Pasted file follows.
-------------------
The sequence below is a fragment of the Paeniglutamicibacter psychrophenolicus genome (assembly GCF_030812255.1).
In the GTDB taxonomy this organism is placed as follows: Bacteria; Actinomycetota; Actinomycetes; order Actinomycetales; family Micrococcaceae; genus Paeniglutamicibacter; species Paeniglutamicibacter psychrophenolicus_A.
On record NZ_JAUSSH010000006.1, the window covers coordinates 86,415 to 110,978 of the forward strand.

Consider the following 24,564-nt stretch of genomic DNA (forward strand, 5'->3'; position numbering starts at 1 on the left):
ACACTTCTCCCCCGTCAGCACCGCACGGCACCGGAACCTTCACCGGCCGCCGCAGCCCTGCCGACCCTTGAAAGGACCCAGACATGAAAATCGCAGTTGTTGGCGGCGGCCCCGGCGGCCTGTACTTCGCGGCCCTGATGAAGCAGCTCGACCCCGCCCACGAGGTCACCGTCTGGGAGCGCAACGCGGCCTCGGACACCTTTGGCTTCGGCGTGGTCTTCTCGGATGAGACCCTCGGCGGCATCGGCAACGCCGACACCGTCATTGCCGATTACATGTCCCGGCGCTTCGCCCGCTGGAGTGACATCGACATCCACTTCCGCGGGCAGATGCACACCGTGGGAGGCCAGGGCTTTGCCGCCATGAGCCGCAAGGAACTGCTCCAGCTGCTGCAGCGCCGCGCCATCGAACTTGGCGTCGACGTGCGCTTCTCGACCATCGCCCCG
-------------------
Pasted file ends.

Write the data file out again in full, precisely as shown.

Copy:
The sequence below is a fragment of the Paeniglutamicibacter psychrophenolicus genome (assembly GCF_030812255.1).
In the GTDB taxonomy this organism is placed as follows: Bacteria; Actinomycetota; Actinomycetes; order Actinomycetales; family Micrococcaceae; genus Paeniglutamicibacter; species Paeniglutamicibacter psychrophenolicus_A.
On record NZ_JAUSSH010000006.1, the window covers coordinates 86,415 to 110,978 of the forward strand.

Consider the following 24,564-nt stretch of genomic DNA (forward strand, 5'->3'; position numbering starts at 1 on the left):
ACACTTCTCCCCCGTCAGCACCGCACGGCACCGGAACCTTCACCGGCCGCCGCAGCCCTGCCGACCCTTGAAAGGACCCAGACATGAAAATCGCAGTTGTTGGCGGCGGCCCCGGCGGCCTGTACTTCGCGGCCCTGATGAAGCAGCTCGACCCCGCCCACGAGGTCACCGTCTGGGAGCGCAACGCGGCCTCGGACACCTTTGGCTTCGGCGTGGTCTTCTCGGATGAGACCCTCGGCGGCATCGGCAACGCCGACACCGTCATTGCCGATTACATGTCCCGGCGCTTCGCCCGCTGGAGTGACATCGACATCCACTTCCGCGGGCAGATGCACACCGTGGGAGGCCAGGGCTTTGCCGCCATGAGCCGCAAGGAACTGCTCCAGCTGCTGCAGCGCCGCGCCATCGAACTTGGCGTCGACGTGCGCTTCTCGACCATCGCCCCG